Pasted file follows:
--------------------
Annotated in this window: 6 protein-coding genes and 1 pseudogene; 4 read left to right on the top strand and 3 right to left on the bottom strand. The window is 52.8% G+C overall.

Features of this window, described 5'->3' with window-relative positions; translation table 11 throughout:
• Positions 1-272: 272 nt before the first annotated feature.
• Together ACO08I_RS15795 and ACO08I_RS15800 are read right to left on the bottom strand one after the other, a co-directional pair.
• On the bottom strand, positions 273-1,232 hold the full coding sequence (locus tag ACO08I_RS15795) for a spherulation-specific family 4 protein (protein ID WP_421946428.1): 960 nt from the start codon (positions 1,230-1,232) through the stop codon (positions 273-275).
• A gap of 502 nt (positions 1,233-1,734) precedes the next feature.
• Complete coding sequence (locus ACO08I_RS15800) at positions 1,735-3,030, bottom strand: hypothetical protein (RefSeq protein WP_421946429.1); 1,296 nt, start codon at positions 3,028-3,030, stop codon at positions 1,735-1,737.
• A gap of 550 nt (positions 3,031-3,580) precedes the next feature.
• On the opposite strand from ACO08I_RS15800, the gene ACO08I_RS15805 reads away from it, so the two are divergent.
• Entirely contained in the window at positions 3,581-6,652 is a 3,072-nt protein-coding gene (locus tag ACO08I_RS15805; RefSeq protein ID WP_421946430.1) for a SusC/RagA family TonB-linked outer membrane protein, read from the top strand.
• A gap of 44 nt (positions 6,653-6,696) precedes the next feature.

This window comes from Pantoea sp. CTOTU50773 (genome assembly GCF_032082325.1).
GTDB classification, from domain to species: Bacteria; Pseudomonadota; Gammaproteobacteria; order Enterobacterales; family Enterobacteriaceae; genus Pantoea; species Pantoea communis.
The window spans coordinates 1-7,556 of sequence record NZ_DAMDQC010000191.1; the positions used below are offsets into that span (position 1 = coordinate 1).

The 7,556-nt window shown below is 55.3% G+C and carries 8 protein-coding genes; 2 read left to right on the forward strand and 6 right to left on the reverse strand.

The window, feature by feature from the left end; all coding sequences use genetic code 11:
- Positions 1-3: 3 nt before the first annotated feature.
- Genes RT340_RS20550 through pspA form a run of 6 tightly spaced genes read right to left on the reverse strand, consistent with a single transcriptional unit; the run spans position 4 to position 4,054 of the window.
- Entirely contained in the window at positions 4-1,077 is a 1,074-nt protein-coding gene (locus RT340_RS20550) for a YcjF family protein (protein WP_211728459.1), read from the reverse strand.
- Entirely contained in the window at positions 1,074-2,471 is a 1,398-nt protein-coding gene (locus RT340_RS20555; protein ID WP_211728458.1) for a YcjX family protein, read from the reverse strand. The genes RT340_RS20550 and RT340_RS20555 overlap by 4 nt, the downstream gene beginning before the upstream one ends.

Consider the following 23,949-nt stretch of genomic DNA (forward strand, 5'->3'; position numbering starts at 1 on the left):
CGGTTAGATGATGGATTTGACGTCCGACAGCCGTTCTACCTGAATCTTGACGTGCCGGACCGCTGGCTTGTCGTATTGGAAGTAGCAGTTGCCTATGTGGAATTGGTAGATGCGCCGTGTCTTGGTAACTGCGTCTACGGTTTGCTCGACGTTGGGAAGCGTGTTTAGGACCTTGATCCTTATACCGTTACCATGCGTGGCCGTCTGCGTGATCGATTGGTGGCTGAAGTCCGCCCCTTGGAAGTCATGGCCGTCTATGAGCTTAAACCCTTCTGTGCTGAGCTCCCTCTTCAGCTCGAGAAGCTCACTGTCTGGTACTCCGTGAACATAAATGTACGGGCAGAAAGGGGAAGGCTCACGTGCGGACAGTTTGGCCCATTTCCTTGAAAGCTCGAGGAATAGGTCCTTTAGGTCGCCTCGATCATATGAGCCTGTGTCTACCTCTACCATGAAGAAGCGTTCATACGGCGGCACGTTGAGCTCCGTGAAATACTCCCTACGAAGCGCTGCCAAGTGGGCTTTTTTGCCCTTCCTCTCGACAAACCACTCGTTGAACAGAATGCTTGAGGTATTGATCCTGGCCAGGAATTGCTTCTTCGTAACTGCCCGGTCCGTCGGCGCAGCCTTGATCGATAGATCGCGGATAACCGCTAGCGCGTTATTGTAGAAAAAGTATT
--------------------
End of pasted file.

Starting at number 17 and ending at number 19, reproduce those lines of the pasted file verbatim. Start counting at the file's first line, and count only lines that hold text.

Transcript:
- Positions 1-3: 3 nt before the first annotated feature.
- Genes RT340_RS20550 through pspA form a run of 6 tightly spaced genes read right to left on the reverse strand, consistent with a single transcriptional unit; the run spans position 4 to position 4,054 of the window.
- Entirely contained in the window at positions 4-1,077 is a 1,074-nt protein-coding gene (locus RT340_RS20550) for a YcjF family protein (protein WP_211728459.1), read from the reverse strand.